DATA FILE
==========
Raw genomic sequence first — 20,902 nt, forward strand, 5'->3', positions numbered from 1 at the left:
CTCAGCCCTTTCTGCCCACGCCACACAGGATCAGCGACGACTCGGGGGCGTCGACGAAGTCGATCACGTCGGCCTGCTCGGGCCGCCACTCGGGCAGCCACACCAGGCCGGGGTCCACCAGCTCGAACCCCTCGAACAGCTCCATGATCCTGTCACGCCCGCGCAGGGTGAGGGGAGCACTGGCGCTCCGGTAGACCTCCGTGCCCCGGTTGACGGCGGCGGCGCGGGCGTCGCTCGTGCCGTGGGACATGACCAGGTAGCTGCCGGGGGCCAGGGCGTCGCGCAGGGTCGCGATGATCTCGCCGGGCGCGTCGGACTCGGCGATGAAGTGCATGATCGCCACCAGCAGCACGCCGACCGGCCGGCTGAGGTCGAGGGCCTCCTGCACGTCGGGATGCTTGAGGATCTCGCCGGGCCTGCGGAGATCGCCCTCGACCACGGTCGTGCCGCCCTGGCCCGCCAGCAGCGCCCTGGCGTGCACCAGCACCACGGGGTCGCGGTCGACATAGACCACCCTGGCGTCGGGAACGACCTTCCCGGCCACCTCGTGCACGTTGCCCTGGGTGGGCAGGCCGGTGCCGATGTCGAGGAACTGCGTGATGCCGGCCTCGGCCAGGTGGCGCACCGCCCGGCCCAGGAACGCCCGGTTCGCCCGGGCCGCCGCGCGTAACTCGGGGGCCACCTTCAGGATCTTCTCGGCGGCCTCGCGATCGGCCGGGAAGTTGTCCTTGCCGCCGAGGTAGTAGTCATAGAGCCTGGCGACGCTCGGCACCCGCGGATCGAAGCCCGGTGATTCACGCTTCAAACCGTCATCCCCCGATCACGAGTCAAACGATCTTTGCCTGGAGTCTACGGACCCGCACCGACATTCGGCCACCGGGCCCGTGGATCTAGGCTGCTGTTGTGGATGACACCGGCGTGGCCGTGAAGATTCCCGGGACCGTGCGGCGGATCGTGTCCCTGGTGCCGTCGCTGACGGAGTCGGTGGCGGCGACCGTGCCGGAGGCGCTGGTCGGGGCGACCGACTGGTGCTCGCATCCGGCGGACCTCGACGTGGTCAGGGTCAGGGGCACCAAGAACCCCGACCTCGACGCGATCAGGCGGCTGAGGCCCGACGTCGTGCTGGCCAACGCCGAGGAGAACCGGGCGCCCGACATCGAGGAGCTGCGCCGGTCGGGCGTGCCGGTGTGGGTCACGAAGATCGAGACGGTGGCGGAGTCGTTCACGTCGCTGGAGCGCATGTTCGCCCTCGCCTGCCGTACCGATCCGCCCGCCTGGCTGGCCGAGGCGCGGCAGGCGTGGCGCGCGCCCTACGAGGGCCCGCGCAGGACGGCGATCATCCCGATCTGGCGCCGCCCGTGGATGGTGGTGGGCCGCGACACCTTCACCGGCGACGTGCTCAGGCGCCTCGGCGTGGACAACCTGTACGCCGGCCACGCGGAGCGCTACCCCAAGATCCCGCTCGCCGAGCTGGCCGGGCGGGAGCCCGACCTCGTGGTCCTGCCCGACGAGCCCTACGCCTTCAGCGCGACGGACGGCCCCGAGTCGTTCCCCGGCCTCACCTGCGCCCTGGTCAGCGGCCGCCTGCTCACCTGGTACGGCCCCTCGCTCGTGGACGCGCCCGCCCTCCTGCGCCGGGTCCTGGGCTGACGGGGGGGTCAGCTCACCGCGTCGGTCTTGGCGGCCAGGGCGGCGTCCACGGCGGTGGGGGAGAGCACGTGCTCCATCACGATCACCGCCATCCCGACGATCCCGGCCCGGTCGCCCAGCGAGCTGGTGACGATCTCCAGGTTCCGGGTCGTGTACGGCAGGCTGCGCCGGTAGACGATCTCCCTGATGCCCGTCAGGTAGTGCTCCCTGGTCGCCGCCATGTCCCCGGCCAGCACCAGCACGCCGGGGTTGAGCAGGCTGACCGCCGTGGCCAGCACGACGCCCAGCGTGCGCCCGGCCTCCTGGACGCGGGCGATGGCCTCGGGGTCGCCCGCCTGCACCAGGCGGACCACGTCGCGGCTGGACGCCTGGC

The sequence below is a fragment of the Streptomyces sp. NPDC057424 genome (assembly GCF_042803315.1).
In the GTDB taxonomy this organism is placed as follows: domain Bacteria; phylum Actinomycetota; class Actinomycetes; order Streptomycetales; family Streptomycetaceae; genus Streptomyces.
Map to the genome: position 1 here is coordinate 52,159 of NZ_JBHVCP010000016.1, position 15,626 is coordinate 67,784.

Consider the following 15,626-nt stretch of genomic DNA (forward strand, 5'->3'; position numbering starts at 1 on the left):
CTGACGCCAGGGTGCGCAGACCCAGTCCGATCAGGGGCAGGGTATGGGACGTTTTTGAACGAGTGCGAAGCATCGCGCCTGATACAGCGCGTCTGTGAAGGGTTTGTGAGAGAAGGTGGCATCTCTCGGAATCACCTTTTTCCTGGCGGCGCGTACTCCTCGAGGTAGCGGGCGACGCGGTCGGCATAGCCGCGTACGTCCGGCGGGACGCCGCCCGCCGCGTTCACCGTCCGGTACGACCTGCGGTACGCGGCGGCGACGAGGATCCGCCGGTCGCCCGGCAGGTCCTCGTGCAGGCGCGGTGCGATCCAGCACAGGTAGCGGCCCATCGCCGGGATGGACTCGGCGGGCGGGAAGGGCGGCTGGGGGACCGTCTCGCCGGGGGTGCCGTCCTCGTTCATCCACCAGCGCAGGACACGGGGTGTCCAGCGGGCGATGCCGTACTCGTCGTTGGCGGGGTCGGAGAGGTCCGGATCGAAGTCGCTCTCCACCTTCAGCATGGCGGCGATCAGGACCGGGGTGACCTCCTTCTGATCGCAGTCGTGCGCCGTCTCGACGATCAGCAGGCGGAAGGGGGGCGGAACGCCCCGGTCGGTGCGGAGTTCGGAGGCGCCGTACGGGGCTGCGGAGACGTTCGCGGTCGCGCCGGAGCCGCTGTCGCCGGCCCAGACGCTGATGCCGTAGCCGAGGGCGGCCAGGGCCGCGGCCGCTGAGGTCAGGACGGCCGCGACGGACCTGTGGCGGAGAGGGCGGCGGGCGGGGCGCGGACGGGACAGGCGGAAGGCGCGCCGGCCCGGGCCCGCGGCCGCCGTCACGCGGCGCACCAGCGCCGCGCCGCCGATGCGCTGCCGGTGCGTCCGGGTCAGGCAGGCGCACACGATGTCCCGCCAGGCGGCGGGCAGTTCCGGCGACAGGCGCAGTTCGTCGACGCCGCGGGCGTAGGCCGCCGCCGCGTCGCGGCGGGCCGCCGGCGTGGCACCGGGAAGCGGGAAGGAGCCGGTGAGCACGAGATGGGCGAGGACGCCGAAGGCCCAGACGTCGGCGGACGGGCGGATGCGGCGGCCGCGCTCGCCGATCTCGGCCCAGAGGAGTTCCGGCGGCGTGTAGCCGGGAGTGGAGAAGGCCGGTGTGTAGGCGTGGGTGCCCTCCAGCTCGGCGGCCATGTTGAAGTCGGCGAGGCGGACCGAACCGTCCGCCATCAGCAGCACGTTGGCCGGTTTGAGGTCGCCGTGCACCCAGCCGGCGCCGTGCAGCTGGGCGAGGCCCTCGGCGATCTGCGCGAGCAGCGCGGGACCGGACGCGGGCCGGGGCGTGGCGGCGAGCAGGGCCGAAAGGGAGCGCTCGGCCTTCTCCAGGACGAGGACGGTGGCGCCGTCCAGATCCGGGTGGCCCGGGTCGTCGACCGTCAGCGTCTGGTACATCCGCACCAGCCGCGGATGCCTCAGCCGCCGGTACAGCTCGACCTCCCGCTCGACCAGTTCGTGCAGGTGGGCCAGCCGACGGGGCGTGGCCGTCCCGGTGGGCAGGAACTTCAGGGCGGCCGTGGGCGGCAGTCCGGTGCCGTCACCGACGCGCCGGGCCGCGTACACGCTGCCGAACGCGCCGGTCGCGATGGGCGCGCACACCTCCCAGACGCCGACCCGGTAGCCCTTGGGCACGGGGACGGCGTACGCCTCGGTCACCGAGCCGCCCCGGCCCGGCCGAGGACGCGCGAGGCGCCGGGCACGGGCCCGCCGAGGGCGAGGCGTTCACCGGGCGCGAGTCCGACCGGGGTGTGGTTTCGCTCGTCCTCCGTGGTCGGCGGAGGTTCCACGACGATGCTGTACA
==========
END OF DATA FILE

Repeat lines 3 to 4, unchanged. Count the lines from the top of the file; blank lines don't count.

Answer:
The sequence below is a fragment of the Streptomyces sp. NPDC057424 genome (assembly GCF_042803315.1).
In the GTDB taxonomy this organism is placed as follows: domain Bacteria; phylum Actinomycetota; class Actinomycetes; order Streptomycetales; family Streptomycetaceae; genus Streptomyces.